More Changes and Clarifications for the Affordable Care Act - Again

Yet another set of regulations has just been issued, making substantial changes in what is called the “employer mandate”, or more correctly, the “employer responsibility provisions” of the ACA. In case the law was not complex enough already, these new regulations create further “wrinkles” which Union negotiators will have to know a bit about.

First, employers with fewer than 50 employees still have no mandated “responsibility” under the ACA, either to full time or to part time workers. That has not changed. (This includes about 96% of American businesses and about half of all workers employed in the USA.)

Second, employers with 100 or more employees still have until 2015 to provide affordable minimum value benefits to full time employees or face penalties.

But, employers with 50 through 99 employees have had their mandated “responsibility” postponed to 2016, before they face any penalties for failing to provide affordable minimum value benefits to full time employees.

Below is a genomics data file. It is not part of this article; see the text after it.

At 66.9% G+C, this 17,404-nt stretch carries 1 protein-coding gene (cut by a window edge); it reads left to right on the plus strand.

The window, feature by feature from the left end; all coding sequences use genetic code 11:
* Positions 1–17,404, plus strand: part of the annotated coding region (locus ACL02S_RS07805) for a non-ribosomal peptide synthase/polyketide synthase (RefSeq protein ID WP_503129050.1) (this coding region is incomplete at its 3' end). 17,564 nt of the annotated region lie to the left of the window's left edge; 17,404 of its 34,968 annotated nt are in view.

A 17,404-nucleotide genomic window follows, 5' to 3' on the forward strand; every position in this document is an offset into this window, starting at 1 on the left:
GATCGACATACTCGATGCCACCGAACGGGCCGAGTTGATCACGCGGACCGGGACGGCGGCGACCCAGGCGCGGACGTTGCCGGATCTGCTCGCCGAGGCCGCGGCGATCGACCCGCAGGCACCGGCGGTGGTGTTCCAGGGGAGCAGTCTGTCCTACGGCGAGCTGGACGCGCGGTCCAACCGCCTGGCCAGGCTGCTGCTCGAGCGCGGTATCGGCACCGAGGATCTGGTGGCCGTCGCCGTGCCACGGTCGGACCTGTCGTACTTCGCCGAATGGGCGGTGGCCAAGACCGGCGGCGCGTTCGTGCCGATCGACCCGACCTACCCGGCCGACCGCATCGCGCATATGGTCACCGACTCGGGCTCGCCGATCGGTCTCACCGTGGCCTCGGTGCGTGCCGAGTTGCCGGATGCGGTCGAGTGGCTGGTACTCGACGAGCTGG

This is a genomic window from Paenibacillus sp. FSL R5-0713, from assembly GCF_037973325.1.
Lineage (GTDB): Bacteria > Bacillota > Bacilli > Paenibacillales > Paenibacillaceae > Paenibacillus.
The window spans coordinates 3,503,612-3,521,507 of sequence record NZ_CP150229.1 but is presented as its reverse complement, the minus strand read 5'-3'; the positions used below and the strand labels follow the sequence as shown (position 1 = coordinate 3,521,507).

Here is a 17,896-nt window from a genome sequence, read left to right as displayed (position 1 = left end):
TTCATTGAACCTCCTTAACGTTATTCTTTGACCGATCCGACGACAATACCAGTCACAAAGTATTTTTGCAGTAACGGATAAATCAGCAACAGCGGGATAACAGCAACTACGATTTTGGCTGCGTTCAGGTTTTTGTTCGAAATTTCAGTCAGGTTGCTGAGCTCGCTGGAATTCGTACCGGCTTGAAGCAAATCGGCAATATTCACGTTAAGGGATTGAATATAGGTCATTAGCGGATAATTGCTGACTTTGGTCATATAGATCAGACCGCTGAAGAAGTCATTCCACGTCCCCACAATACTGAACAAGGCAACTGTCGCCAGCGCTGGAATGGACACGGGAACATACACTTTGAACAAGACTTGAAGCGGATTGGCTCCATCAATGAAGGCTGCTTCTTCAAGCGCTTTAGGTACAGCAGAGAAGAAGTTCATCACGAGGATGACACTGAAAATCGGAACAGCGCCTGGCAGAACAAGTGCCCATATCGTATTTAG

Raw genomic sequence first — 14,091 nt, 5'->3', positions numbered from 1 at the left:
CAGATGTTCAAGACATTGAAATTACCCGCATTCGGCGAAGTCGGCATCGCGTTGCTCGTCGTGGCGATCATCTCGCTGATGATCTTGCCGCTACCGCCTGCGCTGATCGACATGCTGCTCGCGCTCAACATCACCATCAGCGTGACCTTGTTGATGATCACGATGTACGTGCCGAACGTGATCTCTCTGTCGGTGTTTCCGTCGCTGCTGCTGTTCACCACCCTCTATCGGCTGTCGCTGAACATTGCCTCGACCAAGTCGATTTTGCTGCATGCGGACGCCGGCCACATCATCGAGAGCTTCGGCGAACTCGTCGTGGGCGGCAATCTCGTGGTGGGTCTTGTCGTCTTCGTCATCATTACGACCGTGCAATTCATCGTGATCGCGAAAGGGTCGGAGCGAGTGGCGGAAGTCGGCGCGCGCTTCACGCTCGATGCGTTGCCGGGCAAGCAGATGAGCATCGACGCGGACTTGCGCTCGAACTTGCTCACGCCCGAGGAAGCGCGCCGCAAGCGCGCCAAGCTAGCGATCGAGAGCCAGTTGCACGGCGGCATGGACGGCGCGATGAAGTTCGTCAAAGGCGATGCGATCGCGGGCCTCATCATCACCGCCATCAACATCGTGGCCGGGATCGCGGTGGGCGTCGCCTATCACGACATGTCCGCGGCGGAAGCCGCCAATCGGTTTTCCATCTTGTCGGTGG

And just as important, to avoid paying penalties, an employer need cover only 70% of its full time employees in 2015 and 95% in 2016. This could mean, for example, that large employers, in 2015, may cover only workers with 35 hours or more a week, but not the mandated 30 hours a week, depending on what 70% of its full time (30 hours or more a week, or 130 hours a month) employees work in terms of hours.

This newest set of regulations also confirms that seasonal employees are those who work generally work six months or less a year, and will not be considered full time no matter how many hours they work as seasonal employees.

In the field of education, the regulations clarify that teachers are not considered part timers or seasonals simply because their schools are closed in the summer; and adjunct faculty (lecturers, instructors, etc.) are allowed 2.25 hours of prep time for each hour of class time, so if an instructor teaches 3 3-hour courses a semester, he/she may still not be considered full time and entitled to benefits.

There are many more details to the newest changes, but these are some of the most important ones to know about right now. Each of these could conceivably affect bargaining for the next round of multi-year contracts.

By Bill Sokol | February 18, 2014

Legal Developments